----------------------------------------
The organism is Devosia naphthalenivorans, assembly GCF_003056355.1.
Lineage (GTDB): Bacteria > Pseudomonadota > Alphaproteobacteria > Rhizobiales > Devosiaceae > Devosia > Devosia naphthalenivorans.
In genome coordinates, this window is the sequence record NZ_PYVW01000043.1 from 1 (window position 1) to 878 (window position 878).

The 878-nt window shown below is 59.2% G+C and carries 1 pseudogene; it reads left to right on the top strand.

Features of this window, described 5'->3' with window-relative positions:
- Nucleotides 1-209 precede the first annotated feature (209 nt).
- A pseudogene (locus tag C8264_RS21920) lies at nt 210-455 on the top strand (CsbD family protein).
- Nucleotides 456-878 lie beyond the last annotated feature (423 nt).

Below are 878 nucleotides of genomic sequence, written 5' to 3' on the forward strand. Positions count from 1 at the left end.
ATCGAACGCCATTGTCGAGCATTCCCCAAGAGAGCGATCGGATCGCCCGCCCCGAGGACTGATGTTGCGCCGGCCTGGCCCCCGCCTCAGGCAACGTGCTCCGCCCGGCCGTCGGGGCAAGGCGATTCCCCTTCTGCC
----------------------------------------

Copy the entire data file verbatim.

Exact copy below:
The organism is Devosia naphthalenivorans, assembly GCF_003056355.1.
Lineage (GTDB): Bacteria > Pseudomonadota > Alphaproteobacteria > Rhizobiales > Devosiaceae > Devosia > Devosia naphthalenivorans.
In genome coordinates, this window is the sequence record NZ_PYVW01000043.1 from 1 (window position 1) to 878 (window position 878).

The 878-nt window shown below is 59.2% G+C and carries 1 pseudogene; it reads left to right on the top strand.

Features of this window, described 5'->3' with window-relative positions:
- Nucleotides 1-209 precede the first annotated feature (209 nt).
- A pseudogene (locus tag C8264_RS21920) lies at nt 210-455 on the top strand (CsbD family protein).
- Nucleotides 456-878 lie beyond the last annotated feature (423 nt).

Below are 878 nucleotides of genomic sequence, written 5' to 3' on the forward strand. Positions count from 1 at the left end.
ATCGAACGCCATTGTCGAGCATTCCCCAAGAGAGCGATCGGATCGCCCGCCCCGAGGACTGATGTTGCGCCGGCCTGGCCCCCGCCTCAGGCAACGTGCTCCGCCCGGCCGTCGGGGCAAGGCGATTCCCCTTCTGCC